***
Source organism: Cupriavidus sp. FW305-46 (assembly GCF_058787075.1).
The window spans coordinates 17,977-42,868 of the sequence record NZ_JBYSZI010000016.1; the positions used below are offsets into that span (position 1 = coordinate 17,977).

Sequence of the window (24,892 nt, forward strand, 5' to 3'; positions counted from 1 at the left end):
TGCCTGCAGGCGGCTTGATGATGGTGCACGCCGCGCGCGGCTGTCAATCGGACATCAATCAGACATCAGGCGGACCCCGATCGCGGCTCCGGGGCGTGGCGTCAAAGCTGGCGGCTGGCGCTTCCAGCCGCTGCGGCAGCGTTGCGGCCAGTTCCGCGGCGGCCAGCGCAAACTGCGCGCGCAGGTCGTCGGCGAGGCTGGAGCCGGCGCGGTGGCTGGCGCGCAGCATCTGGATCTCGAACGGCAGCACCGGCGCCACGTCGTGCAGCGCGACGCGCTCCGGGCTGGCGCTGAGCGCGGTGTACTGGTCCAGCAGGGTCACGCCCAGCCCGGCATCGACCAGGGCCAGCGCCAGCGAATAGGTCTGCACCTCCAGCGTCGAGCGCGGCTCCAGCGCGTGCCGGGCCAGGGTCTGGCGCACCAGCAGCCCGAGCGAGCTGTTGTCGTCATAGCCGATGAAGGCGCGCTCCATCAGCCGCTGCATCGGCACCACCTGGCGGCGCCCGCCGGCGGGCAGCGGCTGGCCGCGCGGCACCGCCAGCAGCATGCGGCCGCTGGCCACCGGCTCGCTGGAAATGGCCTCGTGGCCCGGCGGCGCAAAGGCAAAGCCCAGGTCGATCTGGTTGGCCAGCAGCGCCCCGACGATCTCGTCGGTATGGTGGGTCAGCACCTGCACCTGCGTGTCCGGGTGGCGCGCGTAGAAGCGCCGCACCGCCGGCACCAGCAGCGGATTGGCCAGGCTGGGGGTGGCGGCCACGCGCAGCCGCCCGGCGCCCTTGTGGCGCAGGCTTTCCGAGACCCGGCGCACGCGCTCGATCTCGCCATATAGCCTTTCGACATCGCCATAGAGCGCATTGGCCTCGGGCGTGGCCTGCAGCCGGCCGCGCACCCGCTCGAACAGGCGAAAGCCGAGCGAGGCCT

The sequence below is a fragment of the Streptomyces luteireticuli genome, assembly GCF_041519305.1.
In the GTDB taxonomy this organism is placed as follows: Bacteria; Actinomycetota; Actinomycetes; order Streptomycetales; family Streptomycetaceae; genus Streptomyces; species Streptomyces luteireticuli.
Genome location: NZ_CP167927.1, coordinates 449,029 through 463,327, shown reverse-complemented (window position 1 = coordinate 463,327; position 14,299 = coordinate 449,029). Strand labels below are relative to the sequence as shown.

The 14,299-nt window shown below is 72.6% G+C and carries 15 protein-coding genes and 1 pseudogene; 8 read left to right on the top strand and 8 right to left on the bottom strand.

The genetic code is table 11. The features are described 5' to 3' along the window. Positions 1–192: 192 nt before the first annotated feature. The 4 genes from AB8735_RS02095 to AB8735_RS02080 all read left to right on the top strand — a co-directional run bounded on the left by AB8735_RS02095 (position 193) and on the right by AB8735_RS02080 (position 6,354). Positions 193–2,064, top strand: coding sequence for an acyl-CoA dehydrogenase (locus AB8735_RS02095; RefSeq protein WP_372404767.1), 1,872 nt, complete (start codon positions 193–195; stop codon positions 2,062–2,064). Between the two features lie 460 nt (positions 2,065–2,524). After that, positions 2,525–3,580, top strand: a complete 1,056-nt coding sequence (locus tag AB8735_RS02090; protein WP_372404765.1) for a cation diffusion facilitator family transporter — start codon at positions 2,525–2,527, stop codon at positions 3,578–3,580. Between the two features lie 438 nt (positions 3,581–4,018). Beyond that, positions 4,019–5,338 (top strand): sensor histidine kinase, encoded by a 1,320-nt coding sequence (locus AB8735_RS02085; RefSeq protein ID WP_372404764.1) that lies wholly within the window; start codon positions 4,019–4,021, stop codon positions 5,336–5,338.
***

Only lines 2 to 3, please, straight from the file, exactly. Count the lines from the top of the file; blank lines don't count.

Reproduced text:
The window spans coordinates 17,977-42,868 of the sequence record NZ_JBYSZI010000016.1; the positions used below are offsets into that span (position 1 = coordinate 17,977).

Sequence of the window (24,892 nt, forward strand, 5' to 3'; positions counted from 1 at the left end):